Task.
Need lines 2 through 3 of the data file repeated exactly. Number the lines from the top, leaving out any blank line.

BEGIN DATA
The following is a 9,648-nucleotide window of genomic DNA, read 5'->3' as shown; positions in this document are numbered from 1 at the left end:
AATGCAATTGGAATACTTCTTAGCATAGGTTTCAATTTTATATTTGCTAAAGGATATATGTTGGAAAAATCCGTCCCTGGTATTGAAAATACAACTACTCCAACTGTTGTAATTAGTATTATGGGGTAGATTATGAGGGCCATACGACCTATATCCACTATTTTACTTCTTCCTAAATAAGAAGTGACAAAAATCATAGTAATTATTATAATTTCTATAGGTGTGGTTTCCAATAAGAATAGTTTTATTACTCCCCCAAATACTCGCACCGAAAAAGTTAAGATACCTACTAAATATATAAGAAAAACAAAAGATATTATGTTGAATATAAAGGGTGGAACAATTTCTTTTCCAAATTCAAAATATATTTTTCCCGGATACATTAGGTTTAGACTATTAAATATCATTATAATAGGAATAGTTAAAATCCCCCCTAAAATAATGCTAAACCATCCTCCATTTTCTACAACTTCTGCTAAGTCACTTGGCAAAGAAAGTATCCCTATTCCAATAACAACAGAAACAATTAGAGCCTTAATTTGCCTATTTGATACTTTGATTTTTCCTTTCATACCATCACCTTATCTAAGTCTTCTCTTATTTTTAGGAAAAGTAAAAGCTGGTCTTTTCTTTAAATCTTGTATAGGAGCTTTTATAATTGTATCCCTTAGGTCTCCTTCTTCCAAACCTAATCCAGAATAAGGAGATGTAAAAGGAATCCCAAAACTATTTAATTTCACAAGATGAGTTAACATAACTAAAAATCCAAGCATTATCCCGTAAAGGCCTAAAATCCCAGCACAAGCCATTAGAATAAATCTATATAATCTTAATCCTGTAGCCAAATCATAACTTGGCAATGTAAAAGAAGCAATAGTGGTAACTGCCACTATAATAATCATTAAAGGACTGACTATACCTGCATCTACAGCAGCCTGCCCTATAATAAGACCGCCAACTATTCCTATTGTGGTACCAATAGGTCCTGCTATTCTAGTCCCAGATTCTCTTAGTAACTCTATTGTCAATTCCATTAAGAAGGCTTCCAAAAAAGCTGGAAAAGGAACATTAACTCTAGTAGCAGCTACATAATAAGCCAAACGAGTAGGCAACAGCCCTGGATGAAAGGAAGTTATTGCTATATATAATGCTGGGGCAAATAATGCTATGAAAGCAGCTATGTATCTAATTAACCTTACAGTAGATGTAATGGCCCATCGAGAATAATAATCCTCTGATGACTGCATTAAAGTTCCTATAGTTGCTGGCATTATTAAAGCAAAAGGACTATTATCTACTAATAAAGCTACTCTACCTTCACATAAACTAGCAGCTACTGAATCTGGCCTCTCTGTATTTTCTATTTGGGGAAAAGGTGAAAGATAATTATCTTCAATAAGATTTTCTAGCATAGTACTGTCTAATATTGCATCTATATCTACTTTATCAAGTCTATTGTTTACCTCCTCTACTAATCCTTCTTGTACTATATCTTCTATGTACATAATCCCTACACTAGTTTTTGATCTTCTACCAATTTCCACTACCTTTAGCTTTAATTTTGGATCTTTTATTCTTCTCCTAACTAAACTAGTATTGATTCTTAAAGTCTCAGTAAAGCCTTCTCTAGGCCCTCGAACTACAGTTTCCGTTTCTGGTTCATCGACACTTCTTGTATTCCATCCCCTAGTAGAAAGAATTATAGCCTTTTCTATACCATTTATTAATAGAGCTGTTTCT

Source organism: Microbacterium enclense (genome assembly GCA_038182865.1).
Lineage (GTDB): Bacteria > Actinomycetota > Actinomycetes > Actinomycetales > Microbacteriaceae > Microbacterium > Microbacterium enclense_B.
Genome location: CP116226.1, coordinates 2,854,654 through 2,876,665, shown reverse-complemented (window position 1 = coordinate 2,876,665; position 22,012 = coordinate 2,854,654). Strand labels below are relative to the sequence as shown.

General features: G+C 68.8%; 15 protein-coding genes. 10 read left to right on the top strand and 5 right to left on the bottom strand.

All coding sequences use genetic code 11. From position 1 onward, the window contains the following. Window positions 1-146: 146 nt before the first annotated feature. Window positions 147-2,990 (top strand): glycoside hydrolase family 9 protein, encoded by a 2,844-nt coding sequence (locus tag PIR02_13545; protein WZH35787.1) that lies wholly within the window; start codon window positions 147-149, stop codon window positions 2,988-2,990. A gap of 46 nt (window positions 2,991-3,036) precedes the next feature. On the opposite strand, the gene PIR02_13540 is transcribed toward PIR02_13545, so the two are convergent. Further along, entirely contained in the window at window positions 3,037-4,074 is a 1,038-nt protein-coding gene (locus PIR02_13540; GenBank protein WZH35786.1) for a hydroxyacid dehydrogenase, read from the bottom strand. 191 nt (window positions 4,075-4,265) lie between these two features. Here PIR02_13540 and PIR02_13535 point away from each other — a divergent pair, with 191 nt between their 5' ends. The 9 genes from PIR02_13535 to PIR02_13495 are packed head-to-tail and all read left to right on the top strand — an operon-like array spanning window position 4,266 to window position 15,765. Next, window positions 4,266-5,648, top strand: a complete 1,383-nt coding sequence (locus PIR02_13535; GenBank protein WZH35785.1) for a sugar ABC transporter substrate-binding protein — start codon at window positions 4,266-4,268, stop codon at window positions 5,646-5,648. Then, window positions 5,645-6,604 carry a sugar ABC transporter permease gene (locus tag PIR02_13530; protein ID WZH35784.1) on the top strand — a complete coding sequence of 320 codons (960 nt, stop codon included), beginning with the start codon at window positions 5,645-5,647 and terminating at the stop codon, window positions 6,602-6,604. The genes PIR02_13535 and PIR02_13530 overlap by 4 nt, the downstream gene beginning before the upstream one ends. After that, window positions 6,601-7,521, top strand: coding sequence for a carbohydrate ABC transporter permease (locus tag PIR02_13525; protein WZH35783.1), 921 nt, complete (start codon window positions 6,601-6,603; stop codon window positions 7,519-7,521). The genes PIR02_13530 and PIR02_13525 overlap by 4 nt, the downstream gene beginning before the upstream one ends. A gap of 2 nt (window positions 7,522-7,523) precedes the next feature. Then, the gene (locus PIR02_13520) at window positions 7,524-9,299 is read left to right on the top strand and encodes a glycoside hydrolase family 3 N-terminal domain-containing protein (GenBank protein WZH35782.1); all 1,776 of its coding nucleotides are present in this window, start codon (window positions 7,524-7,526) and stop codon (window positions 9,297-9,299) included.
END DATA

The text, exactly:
AATGCAATTGGAATACTTCTTAGCATAGGTTTCAATTTTATATTTGCTAAAGGATATATGTTGGAAAAATCCGTCCCTGGTATTGAAAATACAACTACTCCAACTGTTGTAATTAGTATTATGGGGTAGATTATGAGGGCCATACGACCTATATCCACTATTTTACTTCTTCCTAAATAAGAAGTGACAAAAATCATAGTAATTATTATAATTTCTATAGGTGTGGTTTCCAATAAGAATAGTTTTATTACTCCCCCAAATACTCGCACCGAAAAAGTTAAGATACCTACTAAATATATAAGAAAAACAAAAGATATTATGTTGAATATAAAGGGTGGAACAATTTCTTTTCCAAATTCAAAATATATTTTTCCCGGATACATTAGGTTTAGACTATTAAATATCATTATAATAGGAATAGTTAAAATCCCCCCTAAAATAATGCTAAACCATCCTCCATTTTCTACAACTTCTGCTAAGTCACTTGGCAAAGAAAGTATCCCTATTCCAATAACAACAGAAACAATTAGAGCCTTAATTTGCCTATTTGATACTTTGATTTTTCCTTTCATACCATCACCTTATCTAAGTCTTCTCTTATTTTTAGGAAAAGTAAAAGCTGGTCTTTTCTTTAAATCTTGTATAGGAGCTTTTATAATTGTATCCCTTAGGTCTCCTTCTTCCAAACCTAATCCAGAATAAGGAGATGTAAAAGGAATCCCAAAACTATTTAATTTCACAAGATGAGTTAACATAACTAAAAATCCAAGCATTATCCCGTAAAGGCCTAAAATCCCAGCACAAGCCATTAGAATAAATCTATATAATCTTAATCCTGTAGCCAAATCATAACTTGGCAATGTAAAAGAAGCAATAGTGGTAACTGCCACTATAATAATCATTAAAGGACTGACTATACCTGCATCTACAGCAGCCTGCCCTATAATAAGACCGCCAACTATTCCTATTGTGGTACCAATAGGTCCTGCTATTCTAGTCCCAGATTCTCTTAGTAACTCTATTGTCAATTCCATTAAGAAGGCTTCCAAAAAAGCTGGAAAAGGAACATTAACTCTAGTAGCAGCTACATAATAAGCCAAACGAGTAGGCAACAGCCCTGGATGAAAGGAAGTTATTGCTATATATAATGCTGGGGCAAATAATGCTATGAAAGCAGCTATGTATCTAATTAACCTTACAGTAGATGTAATGGCCCATCGAGAATAATAATCCTCTGATGACTGCATTAAAGTTCCTATAGTTGCTGGCATTATTAAAGCAAAAGGACTATTATCTACTAATAAAGCTACTCTACCTTCACATAAACTAGCAGCTACTGAATCTGGCCTCTCTGTATTTTCTATTTGGGGAAAAGGTGAAAGATAATTATCTTCAATAAGATTTTCTAGCATAGTACTGTCTAATATTGCATCTATATCTACTTTATCAAGTCTATTGTTTACCTCCTCTACTAATCCTTCTTGTACTATATCTTCTATGTACATAATCCCTACACTAGTTTTTGATCTTCTACCAATTTCCACTACCTTTAGCTTTAATTTTGGATCTTTTATTCTTCTCCTAACTAAACTAGTATTGATTCTTAAAGTCTCAGTAAAGCCTTCTCTAGGCCCTCGAACTACAGTTTCCGTTTCTGGTTCATCGACACTTCTTGTATTCCATCCCCTAGTAGAAAGAATTATAGCCTTTTCTATACCATTTATTAATAGAGCTGTTTCT

Source organism: Microbacterium enclense (genome assembly GCA_038182865.1).